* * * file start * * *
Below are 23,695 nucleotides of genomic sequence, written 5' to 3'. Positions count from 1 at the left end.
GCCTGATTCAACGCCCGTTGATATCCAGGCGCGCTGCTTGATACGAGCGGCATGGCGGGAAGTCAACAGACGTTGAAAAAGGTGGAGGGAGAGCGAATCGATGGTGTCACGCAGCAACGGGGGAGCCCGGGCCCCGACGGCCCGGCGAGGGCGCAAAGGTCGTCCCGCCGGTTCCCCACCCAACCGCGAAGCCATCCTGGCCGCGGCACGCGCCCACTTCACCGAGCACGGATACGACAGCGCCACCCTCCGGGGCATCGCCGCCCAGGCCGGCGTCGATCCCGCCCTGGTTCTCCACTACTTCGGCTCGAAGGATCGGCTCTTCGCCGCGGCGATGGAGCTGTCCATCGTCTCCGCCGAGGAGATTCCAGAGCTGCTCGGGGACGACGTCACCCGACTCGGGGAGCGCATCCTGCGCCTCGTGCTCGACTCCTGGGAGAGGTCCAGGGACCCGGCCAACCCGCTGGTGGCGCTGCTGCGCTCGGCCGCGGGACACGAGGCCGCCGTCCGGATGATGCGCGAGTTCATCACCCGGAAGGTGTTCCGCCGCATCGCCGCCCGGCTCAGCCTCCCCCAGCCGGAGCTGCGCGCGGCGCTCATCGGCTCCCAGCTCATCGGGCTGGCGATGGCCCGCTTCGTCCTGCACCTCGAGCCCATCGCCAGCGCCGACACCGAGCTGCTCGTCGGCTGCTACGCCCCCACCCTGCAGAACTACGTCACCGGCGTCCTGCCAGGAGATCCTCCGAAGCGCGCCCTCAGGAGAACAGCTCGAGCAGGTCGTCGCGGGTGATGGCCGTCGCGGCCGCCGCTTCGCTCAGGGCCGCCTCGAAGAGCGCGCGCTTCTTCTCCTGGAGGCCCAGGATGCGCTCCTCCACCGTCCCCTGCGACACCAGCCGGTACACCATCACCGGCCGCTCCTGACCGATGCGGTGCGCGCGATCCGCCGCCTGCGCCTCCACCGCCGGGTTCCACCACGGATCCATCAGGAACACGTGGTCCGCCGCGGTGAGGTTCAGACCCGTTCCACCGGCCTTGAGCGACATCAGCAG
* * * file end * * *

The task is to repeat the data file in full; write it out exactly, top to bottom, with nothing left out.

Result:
Below are 23,695 nucleotides of genomic sequence, written 5' to 3'. Positions count from 1 at the left end.
GCCTGATTCAACGCCCGTTGATATCCAGGCGCGCTGCTTGATACGAGCGGCATGGCGGGAAGTCAACAGACGTTGAAAAAGGTGGAGGGAGAGCGAATCGATGGTGTCACGCAGCAACGGGGGAGCCCGGGCCCCGACGGCCCGGCGAGGGCGCAAAGGTCGTCCCGCCGGTTCCCCACCCAACCGCGAAGCCATCCTGGCCGCGGCACGCGCCCACTTCACCGAGCACGGATACGACAGCGCCACCCTCCGGGGCATCGCCGCCCAGGCCGGCGTCGATCCCGCCCTGGTTCTCCACTACTTCGGCTCGAAGGATCGGCTCTTCGCCGCGGCGATGGAGCTGTCCATCGTCTCCGCCGAGGAGATTCCAGAGCTGCTCGGGGACGACGTCACCCGACTCGGGGAGCGCATCCTGCGCCTCGTGCTCGACTCCTGGGAGAGGTCCAGGGACCCGGCCAACCCGCTGGTGGCGCTGCTGCGCTCGGCCGCGGGACACGAGGCCGCCGTCCGGATGATGCGCGAGTTCATCACCCGGAAGGTGTTCCGCCGCATCGCCGCCCGGCTCAGCCTCCCCCAGCCGGAGCTGCGCGCGGCGCTCATCGGCTCCCAGCTCATCGGGCTGGCGATGGCCCGCTTCGTCCTGCACCTCGAGCCCATCGCCAGCGCCGACACCGAGCTGCTCGTCGGCTGCTACGCCCCCACCCTGCAGAACTACGTCACCGGCGTCCTGCCAGGAGATCCTCCGAAGCGCGCCCTCAGGAGAACAGCTCGAGCAGGTCGTCGCGGGTGATGGCCGTCGCGGCCGCCGCTTCGCTCAGGGCCGCCTCGAAGAGCGCGCGCTTCTTCTCCTGGAGGCCCAGGATGCGCTCCTCCACCGTCCCCTGCGACACCAGCCGGTACACCATCACCGGCCGCTCCTGACCGATGCGGTGCGCGCGATCCGCCGCCTGCGCCTCCACCGCCGGGTTCCACCACGGATCCATCAGGAACACGTGGTCCGCCGCGGTGAGGTTCAGACCCGTTCCACCGGCCTTGAGCGACATCAGCAG